Lots of beginnings and reinventions going on, and Spring is coming, albeit with a nasty cold snap right now.

I've also now just spent an hour on Facebook and now it's time to make dinner. Duty calls.

Wednesday, February 11, 2015

Cognitive Shift

So I've started working with/for my husband and it's interesting. Seeing him as a boss is kind of weird. Our dynamics are different and it's a real gear shift to go from talking about Facebook posts to drying dishes with him and talking about our feelings or the day's events. I want to please him but in a different way. It feels a bit complicated.

Some of the time we spend is together, but most is not. So I am doing work for him, copywriting, that he needs to approve. I'm not used to that, as I have my own writing outlets, this blog included, where I can say whatever I want however I want. It is a new challenge to be writing for a specific audience, especially when your business is so young and most of the control is out of your hands. I've done copywriting before, but not for a spouse or relative.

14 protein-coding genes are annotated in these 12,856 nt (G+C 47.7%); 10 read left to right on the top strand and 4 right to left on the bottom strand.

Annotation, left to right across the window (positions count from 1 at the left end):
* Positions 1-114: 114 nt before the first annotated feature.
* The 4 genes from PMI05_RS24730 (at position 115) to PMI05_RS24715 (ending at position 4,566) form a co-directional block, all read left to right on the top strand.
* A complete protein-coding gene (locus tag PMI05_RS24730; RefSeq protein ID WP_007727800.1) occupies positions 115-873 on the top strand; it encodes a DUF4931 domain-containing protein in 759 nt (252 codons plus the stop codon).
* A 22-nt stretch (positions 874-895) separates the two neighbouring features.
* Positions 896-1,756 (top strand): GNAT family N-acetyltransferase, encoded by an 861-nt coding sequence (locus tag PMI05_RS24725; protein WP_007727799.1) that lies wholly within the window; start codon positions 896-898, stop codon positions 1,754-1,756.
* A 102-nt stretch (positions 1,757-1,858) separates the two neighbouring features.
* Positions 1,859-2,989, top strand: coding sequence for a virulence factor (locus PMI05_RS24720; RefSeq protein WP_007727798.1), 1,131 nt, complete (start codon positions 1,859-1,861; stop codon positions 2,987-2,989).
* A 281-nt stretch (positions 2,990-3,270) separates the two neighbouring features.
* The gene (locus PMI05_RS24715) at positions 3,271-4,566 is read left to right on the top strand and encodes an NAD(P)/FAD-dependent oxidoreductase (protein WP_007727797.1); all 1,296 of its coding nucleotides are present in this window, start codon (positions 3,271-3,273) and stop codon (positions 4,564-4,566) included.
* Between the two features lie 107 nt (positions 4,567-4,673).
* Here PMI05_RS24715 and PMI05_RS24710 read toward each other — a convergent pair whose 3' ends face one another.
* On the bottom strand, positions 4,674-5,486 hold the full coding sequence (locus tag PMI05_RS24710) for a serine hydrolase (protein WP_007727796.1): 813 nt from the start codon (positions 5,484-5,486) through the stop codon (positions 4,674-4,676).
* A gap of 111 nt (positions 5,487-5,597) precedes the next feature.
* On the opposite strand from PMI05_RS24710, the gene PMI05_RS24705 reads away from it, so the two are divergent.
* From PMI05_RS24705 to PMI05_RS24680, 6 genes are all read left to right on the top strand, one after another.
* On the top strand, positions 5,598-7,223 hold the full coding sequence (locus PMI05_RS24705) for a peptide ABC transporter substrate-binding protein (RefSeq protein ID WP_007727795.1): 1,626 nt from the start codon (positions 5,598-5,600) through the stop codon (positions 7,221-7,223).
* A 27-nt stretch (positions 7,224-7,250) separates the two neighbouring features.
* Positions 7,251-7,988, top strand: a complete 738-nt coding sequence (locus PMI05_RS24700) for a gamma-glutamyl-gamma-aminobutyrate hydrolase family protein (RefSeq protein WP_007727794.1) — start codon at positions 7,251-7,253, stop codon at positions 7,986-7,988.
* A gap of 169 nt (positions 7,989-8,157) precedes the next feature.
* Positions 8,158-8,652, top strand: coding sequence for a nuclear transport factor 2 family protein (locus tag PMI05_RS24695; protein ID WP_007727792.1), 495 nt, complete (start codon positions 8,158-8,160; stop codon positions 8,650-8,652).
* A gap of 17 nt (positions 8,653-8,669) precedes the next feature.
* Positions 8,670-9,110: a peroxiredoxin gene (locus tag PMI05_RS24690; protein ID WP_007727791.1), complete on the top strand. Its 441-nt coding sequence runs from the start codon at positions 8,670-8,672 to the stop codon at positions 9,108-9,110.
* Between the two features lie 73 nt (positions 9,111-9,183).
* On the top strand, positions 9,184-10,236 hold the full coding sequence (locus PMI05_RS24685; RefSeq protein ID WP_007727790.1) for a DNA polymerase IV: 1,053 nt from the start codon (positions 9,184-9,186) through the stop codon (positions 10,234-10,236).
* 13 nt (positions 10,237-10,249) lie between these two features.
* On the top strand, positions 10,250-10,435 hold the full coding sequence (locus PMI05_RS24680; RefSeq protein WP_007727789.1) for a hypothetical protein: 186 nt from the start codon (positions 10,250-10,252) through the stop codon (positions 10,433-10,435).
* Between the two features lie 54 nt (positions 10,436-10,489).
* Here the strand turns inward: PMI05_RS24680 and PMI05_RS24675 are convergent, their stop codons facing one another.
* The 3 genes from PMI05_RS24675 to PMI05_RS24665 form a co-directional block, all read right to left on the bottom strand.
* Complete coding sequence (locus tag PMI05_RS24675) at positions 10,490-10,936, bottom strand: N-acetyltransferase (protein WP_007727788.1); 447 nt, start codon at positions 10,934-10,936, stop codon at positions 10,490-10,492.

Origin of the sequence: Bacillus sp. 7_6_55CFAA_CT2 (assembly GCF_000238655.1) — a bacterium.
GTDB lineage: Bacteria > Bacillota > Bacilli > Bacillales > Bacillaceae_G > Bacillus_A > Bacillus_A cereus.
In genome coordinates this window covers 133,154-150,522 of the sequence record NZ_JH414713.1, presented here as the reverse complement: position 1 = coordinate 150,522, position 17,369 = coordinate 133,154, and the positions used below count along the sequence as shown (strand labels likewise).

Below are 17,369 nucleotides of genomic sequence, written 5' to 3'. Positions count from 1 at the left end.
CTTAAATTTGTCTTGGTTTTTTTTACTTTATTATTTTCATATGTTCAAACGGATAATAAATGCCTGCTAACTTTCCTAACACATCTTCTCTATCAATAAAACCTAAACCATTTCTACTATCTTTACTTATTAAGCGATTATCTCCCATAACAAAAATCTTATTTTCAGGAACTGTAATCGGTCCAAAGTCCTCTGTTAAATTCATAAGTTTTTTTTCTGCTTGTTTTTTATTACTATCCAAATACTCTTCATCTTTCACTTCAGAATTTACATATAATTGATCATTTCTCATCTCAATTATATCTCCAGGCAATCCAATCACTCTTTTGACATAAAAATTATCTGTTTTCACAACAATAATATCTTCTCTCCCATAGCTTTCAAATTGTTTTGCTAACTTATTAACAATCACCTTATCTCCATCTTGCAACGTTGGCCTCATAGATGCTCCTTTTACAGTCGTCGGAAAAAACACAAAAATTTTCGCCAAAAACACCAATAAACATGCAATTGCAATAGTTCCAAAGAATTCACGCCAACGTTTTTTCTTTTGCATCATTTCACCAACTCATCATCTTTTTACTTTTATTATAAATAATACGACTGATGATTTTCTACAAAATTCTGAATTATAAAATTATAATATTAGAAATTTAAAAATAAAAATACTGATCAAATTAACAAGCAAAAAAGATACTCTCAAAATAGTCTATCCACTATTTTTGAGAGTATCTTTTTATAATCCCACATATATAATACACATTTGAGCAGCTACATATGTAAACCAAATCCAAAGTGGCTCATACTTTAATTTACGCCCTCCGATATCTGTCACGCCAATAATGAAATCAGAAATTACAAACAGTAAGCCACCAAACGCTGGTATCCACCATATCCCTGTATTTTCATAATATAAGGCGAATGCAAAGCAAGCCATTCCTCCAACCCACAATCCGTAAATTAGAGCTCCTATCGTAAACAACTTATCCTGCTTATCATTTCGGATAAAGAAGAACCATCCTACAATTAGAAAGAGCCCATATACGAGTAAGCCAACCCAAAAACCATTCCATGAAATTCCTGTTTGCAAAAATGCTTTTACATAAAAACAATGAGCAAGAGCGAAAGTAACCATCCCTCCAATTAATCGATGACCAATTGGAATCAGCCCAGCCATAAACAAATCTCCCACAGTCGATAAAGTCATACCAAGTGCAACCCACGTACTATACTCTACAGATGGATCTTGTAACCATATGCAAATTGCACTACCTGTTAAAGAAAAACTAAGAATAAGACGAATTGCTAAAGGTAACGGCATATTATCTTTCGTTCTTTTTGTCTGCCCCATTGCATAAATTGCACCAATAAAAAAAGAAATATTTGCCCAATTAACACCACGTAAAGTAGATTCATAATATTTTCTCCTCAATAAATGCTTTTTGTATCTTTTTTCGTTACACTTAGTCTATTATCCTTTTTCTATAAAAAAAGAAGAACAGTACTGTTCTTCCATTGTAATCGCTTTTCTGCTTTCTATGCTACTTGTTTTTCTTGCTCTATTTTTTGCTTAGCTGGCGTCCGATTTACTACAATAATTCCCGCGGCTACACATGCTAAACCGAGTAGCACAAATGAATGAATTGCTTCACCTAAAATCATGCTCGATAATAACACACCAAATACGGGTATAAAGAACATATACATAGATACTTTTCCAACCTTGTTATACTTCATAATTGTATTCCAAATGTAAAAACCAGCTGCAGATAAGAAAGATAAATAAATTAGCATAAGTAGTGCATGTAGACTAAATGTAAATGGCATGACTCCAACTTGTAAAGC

So it's tricky, the ego mind shift one needs to make in order to go from partner to (unpaid) employee in the blink of an eye. I think that's called code switching, when you play different roles with different people. We all do it all the time. If I were going to go back to grad school for the third time (Will I ever learn?), it would be to study something like that--cultural anthropology, how people change and react in different situations and with different people.

But I don't see school days coming anytime soon. I've got stuff to do, including writing. For my husband's company as well as for myself. Best get on task.